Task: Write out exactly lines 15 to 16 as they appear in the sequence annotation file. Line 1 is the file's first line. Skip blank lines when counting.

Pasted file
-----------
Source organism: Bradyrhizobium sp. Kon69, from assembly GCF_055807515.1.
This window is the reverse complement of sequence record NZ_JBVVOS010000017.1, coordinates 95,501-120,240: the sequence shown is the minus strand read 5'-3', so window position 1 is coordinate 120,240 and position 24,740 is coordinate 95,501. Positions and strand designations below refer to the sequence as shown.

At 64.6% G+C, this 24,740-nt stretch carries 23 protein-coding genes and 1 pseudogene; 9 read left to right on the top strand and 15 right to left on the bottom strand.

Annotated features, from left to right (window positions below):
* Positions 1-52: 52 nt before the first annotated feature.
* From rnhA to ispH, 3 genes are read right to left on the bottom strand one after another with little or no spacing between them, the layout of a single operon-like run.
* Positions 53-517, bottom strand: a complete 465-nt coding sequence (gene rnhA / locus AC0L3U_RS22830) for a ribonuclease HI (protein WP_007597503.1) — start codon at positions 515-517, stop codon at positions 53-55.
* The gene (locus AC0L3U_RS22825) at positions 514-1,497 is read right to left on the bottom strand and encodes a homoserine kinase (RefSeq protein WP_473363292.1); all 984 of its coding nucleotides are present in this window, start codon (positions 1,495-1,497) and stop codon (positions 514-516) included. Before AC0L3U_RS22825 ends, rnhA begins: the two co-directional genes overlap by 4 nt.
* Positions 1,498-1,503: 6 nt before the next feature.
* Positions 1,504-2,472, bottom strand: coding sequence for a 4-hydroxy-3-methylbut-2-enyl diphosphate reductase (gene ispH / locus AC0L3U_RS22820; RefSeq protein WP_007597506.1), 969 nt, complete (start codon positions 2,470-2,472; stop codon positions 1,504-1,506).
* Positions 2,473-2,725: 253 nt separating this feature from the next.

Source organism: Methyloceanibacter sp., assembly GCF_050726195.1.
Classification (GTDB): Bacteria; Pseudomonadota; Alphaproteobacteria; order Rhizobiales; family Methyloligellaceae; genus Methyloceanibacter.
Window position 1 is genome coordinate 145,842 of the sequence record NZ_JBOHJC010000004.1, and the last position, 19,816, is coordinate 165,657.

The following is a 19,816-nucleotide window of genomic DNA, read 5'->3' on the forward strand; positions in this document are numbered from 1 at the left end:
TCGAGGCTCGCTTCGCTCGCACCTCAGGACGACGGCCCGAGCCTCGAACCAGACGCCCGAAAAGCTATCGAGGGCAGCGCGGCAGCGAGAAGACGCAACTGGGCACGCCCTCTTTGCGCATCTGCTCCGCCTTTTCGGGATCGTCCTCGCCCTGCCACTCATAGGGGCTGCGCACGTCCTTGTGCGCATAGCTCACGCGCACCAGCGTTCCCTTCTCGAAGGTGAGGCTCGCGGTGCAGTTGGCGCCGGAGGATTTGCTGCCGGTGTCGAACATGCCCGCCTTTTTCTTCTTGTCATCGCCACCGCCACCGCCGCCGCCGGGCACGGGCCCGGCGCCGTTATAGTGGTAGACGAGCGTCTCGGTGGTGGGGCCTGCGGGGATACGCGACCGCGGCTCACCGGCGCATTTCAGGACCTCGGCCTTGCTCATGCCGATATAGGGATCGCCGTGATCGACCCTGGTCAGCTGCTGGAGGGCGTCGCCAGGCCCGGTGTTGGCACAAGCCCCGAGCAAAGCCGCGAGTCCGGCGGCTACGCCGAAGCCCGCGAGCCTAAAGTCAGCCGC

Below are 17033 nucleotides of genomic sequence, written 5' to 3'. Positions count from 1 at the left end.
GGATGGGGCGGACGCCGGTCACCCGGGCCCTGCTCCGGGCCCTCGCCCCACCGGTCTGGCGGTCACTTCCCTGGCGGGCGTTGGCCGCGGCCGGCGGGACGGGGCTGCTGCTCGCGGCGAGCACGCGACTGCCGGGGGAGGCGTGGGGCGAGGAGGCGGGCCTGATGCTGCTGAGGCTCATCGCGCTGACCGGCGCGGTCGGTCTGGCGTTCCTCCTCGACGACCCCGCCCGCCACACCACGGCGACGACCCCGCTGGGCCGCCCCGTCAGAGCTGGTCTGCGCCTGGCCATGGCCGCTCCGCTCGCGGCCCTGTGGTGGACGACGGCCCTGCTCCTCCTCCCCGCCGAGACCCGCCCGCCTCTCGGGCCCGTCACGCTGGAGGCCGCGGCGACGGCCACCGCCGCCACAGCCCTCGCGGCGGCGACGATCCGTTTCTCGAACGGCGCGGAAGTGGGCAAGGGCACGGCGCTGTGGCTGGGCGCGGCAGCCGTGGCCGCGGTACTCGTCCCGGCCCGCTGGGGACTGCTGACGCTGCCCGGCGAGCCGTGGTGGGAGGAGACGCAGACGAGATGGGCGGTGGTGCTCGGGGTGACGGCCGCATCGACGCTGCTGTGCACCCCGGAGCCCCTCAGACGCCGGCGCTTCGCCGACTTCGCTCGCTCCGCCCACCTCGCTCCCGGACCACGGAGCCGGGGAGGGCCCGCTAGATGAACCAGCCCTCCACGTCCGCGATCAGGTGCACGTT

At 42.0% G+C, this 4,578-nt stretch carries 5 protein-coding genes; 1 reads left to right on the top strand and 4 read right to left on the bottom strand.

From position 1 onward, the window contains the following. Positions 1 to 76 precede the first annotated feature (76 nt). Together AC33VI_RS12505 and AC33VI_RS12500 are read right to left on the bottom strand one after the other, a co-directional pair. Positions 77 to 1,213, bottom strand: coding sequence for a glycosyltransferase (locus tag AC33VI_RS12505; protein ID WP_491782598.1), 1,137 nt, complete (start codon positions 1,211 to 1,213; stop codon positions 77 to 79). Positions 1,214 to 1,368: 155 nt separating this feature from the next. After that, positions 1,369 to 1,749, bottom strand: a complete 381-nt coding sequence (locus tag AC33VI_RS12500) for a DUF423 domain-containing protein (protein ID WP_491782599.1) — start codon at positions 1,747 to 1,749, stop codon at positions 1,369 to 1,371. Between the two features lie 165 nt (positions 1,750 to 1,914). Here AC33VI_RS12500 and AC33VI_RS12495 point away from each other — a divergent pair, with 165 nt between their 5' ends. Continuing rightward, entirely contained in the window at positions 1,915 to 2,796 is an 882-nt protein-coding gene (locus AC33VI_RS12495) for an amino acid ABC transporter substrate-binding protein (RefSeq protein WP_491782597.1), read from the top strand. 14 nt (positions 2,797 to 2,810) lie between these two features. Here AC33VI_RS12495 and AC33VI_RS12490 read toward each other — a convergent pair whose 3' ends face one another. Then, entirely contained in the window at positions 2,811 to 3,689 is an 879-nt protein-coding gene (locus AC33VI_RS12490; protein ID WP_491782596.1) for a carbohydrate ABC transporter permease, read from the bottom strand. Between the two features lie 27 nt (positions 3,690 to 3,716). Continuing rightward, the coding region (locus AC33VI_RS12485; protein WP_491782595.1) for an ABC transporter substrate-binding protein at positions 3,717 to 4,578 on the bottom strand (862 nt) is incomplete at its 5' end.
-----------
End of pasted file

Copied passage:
The following is a 19,816-nucleotide window of genomic DNA, read 5'->3' on the forward strand; positions in this document are numbered from 1 at the left end:
TCGAGGCTCGCTTCGCTCGCACCTCAGGACGACGGCCCGAGCCTCGAACCAGACGCCCGAAAAGCTATCGAGGGCAGCGCGGCAGCGAGAAGACGCAACTGGGCACGCCCTCTTTGCGCATCTGCTCCGCCTTTTCGGGATCGTCCTCGCCCTGCCACTCATAGGGGCTGCGCACGTCCTTGTGCGCATAGCTCACGCGCACCAGCGTTCCCTTCTCGAAGGTGAGGCTCGCGGTGCAGTTGGCGCCGGAGGATTTGCTGCCGGTGTCGAACATGCCCGCCTTTTTCTTCTTGTCATCGCCACCGCCACCGCCGCCGCCGGGCACGGGCCCGGCGCCGTTATAGTGGTAGACGAGCGTCTCGGTGGTGGGGCCTGCGGGGATACGCGACCGCGGCTCACCGGCGCATTTCAGGACCTCGGCCTTGCTCATGCCGATATAGGGATCGCCGTGATCGACCCTGGTCAGCTGCTGGAGGGCGTCGCCAGGCCCGGTGTTGGCACAAGCCCCGAGCAAAGCCGCGAGTCCGGCGGCTACGCCGAAGCCCGCGAGCCTAAAGTCAGCCGC